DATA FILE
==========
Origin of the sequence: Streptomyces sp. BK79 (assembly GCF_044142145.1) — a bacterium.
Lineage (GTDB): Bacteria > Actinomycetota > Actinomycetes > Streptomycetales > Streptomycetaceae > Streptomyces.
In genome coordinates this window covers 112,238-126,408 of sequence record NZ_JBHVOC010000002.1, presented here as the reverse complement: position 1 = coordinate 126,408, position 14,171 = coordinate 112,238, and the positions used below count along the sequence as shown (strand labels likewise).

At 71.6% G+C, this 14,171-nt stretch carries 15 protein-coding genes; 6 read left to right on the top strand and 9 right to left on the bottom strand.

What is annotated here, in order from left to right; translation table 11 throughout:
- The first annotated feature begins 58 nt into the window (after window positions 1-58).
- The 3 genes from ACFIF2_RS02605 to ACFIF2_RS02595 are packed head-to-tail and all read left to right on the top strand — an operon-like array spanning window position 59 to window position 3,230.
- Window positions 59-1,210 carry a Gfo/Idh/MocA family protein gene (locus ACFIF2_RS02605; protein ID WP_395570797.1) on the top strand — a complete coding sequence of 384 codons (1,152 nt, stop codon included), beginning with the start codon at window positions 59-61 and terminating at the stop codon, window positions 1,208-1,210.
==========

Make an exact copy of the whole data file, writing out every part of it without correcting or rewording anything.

Origin of the sequence: Streptomyces sp. BK79 (assembly GCF_044142145.1) — a bacterium.
Lineage (GTDB): Bacteria > Actinomycetota > Actinomycetes > Streptomycetales > Streptomycetaceae > Streptomyces.
In genome coordinates this window covers 112,238-126,408 of sequence record NZ_JBHVOC010000002.1, presented here as the reverse complement: position 1 = coordinate 126,408, position 14,171 = coordinate 112,238, and the positions used below count along the sequence as shown (strand labels likewise).

At 71.6% G+C, this 14,171-nt stretch carries 15 protein-coding genes; 6 read left to right on the top strand and 9 right to left on the bottom strand.

What is annotated here, in order from left to right; translation table 11 throughout:
- The first annotated feature begins 58 nt into the window (after window positions 1-58).
- The 3 genes from ACFIF2_RS02605 to ACFIF2_RS02595 are packed head-to-tail and all read left to right on the top strand — an operon-like array spanning window position 59 to window position 3,230.
- Window positions 59-1,210 carry a Gfo/Idh/MocA family protein gene (locus ACFIF2_RS02605; protein ID WP_395570797.1) on the top strand — a complete coding sequence of 384 codons (1,152 nt, stop codon included), beginning with the start codon at window positions 59-61 and terminating at the stop codon, window positions 1,208-1,210.